Will of Thomas Cobbs of Campbell County, Virginia
Dated 27 June 1822
IN THE NAME OF GOD Amen. I, Thomas Cobbs, in the county of Campbell, being old and feeble in body but of sound mind and disposing memory (for which I thank God) and calling to mind the uncertainty of human life and being desirous to dispose of all such worldly Estate as has been pleased God to bless me with, do make this my Last Will and Testament in manner and form
following (that is to say).
In the first place, I desire after my death for my executors (hereafter named) to make sale of so much of my personal or perishable property as will pay off all my just debts and funeral expenses. Then to proceed and make sale of all the rest of my property, both real and personal, and the money arising from the sale of which to be subject to the following occasion (that is to
say). That, whereas I have already given in hand to my son, Thomas Cobbs, one hundred pounds and to my son, Charles, only thirteen pounds, and to my daughter, Susannah Driskee, only twenty pounds, and to my son, William T. Cobbs, only fourteen pounds, and to my son, Jesse Cobbs, only eighteen pounds and to my son, John Cobbs, deceased, only nine pounds, I therefore desire that after my death my son, Charles Cobbs, my have out of the money arising from the sale of my property eighty pounds, that my daughter Susannah Driskee may have eighty pounds, that my son William T. Cobbs may have eighty-six pounds, that my son Jesse Cobbs may have eighty-two pounds, that my grandson Thomas Cobbs and grandaughter Polly Cobbs (otherwise Polly Almond) children of my son John Cobbs, deceased may have forty-five pounds, ten shillings each to make them all equal with my son, Thomas Cobbs, to who I gave one hundred pounds. After their being made his equal, it is my will and desire that the surplus of the money arising from the sale of my property may be divided into six equal parts; one other sixth part, I give, bequeath and devise to my daughter, Susannah Driskee, to be enjoyed by her and heirs forever; one other sixth part I give, bequeath and devise to my son, William T. Cobbs to be enjoyed by him and heirs forever; one other sixth part, I give, bequeath and devise to my son, Jesse Cobbs and heirs forever.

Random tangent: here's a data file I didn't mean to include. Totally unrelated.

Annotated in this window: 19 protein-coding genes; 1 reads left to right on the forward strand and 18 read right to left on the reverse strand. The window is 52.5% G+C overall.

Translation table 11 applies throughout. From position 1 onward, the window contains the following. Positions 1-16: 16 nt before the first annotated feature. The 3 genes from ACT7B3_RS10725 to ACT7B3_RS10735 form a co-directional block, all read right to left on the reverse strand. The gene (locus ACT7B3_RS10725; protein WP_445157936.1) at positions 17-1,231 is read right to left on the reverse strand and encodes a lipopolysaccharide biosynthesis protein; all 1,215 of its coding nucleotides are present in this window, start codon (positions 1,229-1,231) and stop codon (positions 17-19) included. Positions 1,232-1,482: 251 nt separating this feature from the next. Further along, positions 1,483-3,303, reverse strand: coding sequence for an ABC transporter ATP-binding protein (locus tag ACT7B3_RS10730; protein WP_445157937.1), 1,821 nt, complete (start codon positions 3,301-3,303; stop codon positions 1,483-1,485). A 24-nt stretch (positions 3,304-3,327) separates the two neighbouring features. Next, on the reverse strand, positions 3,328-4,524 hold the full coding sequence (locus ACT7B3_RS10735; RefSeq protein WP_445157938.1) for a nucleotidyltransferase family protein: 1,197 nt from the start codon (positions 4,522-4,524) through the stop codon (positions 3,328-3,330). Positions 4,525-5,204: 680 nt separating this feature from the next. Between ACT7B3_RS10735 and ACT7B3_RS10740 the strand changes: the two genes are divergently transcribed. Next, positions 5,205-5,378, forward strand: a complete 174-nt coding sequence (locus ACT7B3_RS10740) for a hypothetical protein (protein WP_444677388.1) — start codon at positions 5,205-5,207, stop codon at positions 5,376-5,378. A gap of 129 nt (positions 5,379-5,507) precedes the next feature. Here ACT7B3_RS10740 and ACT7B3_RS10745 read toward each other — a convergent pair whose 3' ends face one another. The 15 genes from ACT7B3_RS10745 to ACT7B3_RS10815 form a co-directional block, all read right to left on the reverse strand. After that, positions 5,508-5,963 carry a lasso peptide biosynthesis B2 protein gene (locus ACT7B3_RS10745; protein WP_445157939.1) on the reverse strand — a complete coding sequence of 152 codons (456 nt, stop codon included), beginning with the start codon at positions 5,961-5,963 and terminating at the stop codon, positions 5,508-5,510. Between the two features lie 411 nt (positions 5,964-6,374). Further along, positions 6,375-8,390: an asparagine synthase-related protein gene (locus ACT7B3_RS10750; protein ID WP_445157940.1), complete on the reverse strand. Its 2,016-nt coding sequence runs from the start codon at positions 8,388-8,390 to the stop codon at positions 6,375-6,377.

Meanwhile, it is my will and desire that none of his part of my estate may pass from out of the hands of my executors until the following debts be satisfyd (viz) sixty-eight pounds to John Nowling (son of James Nowling) proviaso, he the said Nowling procure a bond executed to him by Jesse for that amount; also sixteen pounds, two shillings, six pence to Thomas W. McGlason, assignee of John Garden. But let it be observed that no interest is to be paid on those debts for I only promise that after my death those debts should be paid without interest. The surplus of Jesse's part of my estate (if any) after the payment of those debts out of the same, let it be enjoyed by him and heirs forever; one other sixth part I desire to be divided into two equal parts, the one part of which I give, bequeath and devise to my grandaughter, Polly Cobbs (otherwise Polly Almond) to be enjoyed by her and heirs forever. Meanwhile it is my desire that the whole of her part of my estate may remain in the hands of my executors for the benefit, support of her and her children she now has or may hereafter have, lawfully be gotten of her body, to be paid to her for the support of herself and said children as they may need it. My reasons for leaving thus particular about her part of my estate is that I fear her husband (John Almond) who abandoned her some years back and who is now married again (as I have been told) might come forward and by some means deprive her of it.
Now whereas, I gave my son James Cobbs, deceased two pounds, ten shillings and made a considerable sacrifice to him in the same of a tract of land in his lifetime, I therefore only give, bequeath and devise to his heirs, Mary Cobbs (otherwise Mary Evans) two shillings to be paid out of the money arising from the first sale mentioned herein assigned for the payment of my debts and funeral expense, the same to be enjoyed by her and her heirs forever.
Now to conclude, I do hereby appoint my two friends, John Cobbs of the County of Campbell and Nathaniel Lovelace of the County of Charlotte, executors of this my Last Will and Testament hereby revoking all former will and testamemts by me heretofore made.
IN WITNESS WHEREOF, I have hereto set my hand and affixed my seal this twenty seventh day of June in the year of our Lord, One Thousand, Eight-hundred and Twenty-two.
Signed, sealed, published and declared as and for the Last Will and Testament of the Testator in the presence of P. Clark, Christopher Clark, John B. Clark.
THOMAS COBBS (seal)
At a court held for Campbell County, February 13, 1826, the within Last Will and Testament of Thomas Cobbs, deceased, was procured in Court, proved by the oath of Paulette Clark, Christopher Clark, and John P. Clark subscribing witness thereto and ordered to be received and on the motion of John Cobbs, one of the executors in said named will who made oath thereto according to law and together with Christians Mohr, Thomas A. Cobbs and John Slaughter, his securities entered into and acknowledged a bond in the penalty of twelve thousand dollars at auction as the law directs for his one and faithful administration of said accounts, estate and performance of his will.
Certificate is granted him for obtaining probate; therefore liberty being reserved to the other executor in said will named to in said probate when he shall think fit.
Test: John Alexander, Clerk.
[Note: Bible record from family in Alabama proves his wife was "Mary". She was born April 17, 1738, and died November 17, 1807. Thomas was born February 20, 1737/38, and died January 30, 1826.]
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